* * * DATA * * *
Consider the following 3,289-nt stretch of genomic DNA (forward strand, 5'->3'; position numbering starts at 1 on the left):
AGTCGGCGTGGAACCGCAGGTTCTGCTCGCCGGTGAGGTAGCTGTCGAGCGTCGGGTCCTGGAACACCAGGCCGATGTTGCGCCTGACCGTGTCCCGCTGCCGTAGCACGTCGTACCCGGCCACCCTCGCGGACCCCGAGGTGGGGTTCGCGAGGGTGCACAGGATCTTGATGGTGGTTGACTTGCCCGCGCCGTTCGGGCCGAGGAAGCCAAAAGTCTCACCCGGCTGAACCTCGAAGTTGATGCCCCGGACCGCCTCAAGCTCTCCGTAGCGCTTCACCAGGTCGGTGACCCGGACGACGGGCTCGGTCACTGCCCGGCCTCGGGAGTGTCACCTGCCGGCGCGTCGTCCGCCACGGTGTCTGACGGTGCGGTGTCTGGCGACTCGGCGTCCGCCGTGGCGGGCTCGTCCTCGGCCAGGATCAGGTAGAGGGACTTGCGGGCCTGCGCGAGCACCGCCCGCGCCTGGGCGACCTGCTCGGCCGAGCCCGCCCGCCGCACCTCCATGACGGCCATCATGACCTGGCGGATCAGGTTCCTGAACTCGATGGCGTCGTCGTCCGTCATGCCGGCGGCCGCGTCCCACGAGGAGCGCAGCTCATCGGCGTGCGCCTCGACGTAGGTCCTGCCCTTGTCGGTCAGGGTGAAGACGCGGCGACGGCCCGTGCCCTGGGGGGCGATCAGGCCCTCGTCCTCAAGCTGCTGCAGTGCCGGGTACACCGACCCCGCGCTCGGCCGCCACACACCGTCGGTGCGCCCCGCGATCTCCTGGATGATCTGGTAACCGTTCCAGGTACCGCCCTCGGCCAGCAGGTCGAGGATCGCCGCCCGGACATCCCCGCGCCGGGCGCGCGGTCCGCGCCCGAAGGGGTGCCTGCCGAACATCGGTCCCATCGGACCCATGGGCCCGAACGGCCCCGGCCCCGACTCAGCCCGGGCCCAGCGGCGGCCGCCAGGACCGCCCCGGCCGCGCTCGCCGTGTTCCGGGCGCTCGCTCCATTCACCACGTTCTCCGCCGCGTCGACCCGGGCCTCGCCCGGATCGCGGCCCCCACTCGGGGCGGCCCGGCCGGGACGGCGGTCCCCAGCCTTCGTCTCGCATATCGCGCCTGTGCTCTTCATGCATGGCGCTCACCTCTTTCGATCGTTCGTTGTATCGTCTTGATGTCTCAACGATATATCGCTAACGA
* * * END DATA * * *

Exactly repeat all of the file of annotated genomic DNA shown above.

Consider the following 3,289-nt stretch of genomic DNA (forward strand, 5'->3'; position numbering starts at 1 on the left):
AGTCGGCGTGGAACCGCAGGTTCTGCTCGCCGGTGAGGTAGCTGTCGAGCGTCGGGTCCTGGAACACCAGGCCGATGTTGCGCCTGACCGTGTCCCGCTGCCGTAGCACGTCGTACCCGGCCACCCTCGCGGACCCCGAGGTGGGGTTCGCGAGGGTGCACAGGATCTTGATGGTGGTTGACTTGCCCGCGCCGTTCGGGCCGAGGAAGCCAAAAGTCTCACCCGGCTGAACCTCGAAGTTGATGCCCCGGACCGCCTCAAGCTCTCCGTAGCGCTTCACCAGGTCGGTGACCCGGACGACGGGCTCGGTCACTGCCCGGCCTCGGGAGTGTCACCTGCCGGCGCGTCGTCCGCCACGGTGTCTGACGGTGCGGTGTCTGGCGACTCGGCGTCCGCCGTGGCGGGCTCGTCCTCGGCCAGGATCAGGTAGAGGGACTTGCGGGCCTGCGCGAGCACCGCCCGCGCCTGGGCGACCTGCTCGGCCGAGCCCGCCCGCCGCACCTCCATGACGGCCATCATGACCTGGCGGATCAGGTTCCTGAACTCGATGGCGTCGTCGTCCGTCATGCCGGCGGCCGCGTCCCACGAGGAGCGCAGCTCATCGGCGTGCGCCTCGACGTAGGTCCTGCCCTTGTCGGTCAGGGTGAAGACGCGGCGACGGCCCGTGCCCTGGGGGGCGATCAGGCCCTCGTCCTCAAGCTGCTGCAGTGCCGGGTACACCGACCCCGCGCTCGGCCGCCACACACCGTCGGTGCGCCCCGCGATCTCCTGGATGATCTGGTAACCGTTCCAGGTACCGCCCTCGGCCAGCAGGTCGAGGATCGCCGCCCGGACATCCCCGCGCCGGGCGCGCGGTCCGCGCCCGAAGGGGTGCCTGCCGAACATCGGTCCCATCGGACCCATGGGCCCGAACGGCCCCGGCCCCGACTCAGCCCGGGCCCAGCGGCGGCCGCCAGGACCGCCCCGGCCGCGCTCGCCGTGTTCCGGGCGCTCGCTCCATTCACCACGTTCTCCGCCGCGTCGACCCGGGCCTCGCCCGGATCGCGGCCCCCACTCGGGGCGGCCCGGCCGGGACGGCGGTCCCCAGCCTTCGTCTCGCATATCGCGCCTGTGCTCTTCATGCATGGCGCTCACCTCTTTCGATCGTTCGTTGTATCGTCTTGATGTCTCAACGATATATCGCTAACGA